AST: Lesson 2.5 – Correlation
Correlation Coefficient (r) – measures the strength of the linear relationship between two variables
−1 ≤ 𝑟 ≤ 1
-1
Strong
Negative
Correlation
1
0
No Correlation
Strong
Positive
Correlation
Another example
of NO Correlation
Example 1 – A value of r = .87 generally means….
(a) a strong negative relationship
(b) a strong positive relationship
(c) a weak negative relationship
(d) a weak positive relationship
Some STAT programs give r2:
When given r2, you can calculate r
r= &plusmn;√𝑟
Step 1: Turn Diagnostics On
 Click “2ND” 0 (to get to CATALOG)
 Scroll down to DiagnosticsON
 Hit ENTER twice
Step 2:
 Click STAT and choose 1: Edit…
 Enter data under L1 and L2
 Click STAT and arrow right to CALC
 Arrow down to 4: LinReg(ax + b)
You must use the data given to determine whether the correlation coefficient is positive or negative
Example 2 – Find the correlation coefficient. Then tell whether it is positive or negative.
STAT program: y = ax + b
a = -.594
b = 6.821
r2 = .466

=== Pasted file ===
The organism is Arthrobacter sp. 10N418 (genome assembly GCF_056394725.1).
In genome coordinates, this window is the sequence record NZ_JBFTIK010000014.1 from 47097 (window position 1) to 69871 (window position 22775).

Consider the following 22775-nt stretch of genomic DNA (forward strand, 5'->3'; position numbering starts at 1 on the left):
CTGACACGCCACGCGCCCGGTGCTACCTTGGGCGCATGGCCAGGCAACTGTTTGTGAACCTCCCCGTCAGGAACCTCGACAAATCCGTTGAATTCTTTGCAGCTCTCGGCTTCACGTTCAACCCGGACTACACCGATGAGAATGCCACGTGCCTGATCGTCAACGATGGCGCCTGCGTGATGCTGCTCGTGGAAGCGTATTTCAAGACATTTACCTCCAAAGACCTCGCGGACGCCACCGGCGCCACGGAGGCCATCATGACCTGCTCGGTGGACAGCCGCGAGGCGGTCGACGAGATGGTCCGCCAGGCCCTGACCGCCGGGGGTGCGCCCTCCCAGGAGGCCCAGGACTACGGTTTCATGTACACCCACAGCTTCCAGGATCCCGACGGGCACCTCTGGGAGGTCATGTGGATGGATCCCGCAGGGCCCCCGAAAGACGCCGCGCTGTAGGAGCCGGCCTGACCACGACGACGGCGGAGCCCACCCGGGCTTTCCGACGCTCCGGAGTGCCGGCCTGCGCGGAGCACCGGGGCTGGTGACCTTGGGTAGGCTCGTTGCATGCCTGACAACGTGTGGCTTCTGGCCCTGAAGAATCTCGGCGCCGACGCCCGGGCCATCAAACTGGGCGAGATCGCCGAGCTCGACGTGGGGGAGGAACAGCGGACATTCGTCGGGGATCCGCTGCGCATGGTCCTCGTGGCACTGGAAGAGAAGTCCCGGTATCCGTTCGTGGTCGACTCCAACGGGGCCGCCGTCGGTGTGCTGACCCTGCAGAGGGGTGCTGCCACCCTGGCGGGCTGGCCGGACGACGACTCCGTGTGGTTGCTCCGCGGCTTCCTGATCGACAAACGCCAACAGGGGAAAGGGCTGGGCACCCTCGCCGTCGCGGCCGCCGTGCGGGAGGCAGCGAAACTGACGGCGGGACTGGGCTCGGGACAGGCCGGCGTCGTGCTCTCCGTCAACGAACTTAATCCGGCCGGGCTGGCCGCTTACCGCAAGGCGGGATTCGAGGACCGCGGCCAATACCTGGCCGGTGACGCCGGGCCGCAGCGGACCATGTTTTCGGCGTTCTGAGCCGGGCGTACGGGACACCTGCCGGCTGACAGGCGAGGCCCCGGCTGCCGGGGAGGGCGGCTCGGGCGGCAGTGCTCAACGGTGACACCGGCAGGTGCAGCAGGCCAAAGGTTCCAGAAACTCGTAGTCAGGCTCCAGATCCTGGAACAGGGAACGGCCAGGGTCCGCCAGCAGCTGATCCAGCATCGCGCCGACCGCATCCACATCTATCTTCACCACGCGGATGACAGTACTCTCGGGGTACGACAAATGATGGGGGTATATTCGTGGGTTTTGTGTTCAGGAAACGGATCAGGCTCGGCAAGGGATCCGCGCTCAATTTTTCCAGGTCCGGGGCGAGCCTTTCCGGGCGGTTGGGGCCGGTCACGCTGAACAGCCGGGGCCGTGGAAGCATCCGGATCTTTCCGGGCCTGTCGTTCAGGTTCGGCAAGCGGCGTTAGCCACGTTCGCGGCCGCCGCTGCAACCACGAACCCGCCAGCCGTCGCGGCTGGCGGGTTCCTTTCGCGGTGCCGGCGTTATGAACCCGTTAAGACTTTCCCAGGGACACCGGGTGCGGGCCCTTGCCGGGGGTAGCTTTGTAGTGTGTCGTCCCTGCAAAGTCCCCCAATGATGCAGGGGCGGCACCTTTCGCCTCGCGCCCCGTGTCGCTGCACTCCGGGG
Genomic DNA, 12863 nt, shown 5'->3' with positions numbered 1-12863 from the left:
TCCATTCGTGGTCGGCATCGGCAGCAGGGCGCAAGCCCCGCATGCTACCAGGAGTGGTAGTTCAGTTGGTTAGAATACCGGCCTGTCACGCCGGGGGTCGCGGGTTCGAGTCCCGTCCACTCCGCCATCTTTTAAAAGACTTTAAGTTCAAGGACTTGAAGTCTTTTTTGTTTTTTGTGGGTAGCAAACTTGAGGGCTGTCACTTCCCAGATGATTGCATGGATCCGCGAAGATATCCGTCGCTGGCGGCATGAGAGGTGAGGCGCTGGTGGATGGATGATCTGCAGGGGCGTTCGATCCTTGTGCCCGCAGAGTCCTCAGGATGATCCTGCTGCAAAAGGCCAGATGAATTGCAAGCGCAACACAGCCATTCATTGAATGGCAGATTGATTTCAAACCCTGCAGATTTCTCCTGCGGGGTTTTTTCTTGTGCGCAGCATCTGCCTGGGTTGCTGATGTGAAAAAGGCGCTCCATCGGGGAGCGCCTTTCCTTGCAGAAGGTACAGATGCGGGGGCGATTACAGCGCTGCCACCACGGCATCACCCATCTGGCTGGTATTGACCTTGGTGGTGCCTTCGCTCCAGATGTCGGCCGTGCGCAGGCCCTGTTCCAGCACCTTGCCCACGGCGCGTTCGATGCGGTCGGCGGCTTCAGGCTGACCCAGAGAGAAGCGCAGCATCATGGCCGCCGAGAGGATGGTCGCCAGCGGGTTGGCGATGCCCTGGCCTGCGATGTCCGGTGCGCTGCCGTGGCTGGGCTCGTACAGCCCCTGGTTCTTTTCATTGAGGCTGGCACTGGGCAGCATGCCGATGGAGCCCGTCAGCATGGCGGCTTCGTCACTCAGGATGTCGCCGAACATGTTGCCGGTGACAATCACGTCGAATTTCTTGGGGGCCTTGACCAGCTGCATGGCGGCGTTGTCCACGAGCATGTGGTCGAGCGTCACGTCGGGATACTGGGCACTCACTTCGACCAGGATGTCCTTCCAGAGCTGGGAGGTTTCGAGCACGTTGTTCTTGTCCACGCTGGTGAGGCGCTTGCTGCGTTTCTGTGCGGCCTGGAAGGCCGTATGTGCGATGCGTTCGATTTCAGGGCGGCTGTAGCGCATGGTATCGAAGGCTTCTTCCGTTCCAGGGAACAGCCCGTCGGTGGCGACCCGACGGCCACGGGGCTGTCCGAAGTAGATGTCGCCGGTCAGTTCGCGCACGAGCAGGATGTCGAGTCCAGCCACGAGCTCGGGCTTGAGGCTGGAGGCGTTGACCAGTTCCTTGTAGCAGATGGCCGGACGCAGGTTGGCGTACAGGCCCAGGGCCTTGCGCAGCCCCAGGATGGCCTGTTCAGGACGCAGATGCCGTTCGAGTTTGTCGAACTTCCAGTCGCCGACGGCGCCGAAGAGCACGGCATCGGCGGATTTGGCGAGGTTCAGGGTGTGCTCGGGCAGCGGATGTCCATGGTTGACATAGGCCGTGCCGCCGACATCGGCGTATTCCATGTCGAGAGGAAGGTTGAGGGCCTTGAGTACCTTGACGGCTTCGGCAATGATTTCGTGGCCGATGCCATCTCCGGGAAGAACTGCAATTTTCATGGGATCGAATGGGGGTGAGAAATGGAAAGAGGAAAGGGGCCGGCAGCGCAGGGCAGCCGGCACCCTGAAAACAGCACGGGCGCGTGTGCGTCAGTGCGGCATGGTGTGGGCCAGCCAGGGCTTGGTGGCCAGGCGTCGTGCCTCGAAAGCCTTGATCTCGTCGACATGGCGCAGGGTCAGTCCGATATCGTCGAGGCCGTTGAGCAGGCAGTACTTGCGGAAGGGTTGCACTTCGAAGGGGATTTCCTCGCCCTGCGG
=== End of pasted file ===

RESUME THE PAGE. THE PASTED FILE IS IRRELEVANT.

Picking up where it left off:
Example 3 – Enter the data below into your calculator’s STAT program with Current Age under L1 and
Expected Life Span under L2. (The same data given in Lessons 2.2 &amp; 2.3)
Current
Age
30
35
40
45
50
55
60
65
Expected
Life Span
76.3
76.6
77.0
77.5
78.1
79.0
80.2
81.7
(a) What is the linear equation and correlation coefficient?
(b) Enter the data again, but put AGE under L2 and Life Span under L1.
What is the new linear equation and correlation coefficient?
Important Note!
In most cases, if you switch the independent and dependent variables… (x, y)  (y, x)
 the line of best fit ___________________________________
 BUT the correlation coefficient _________________________________
AST: Lesson 2.4 – Step Functions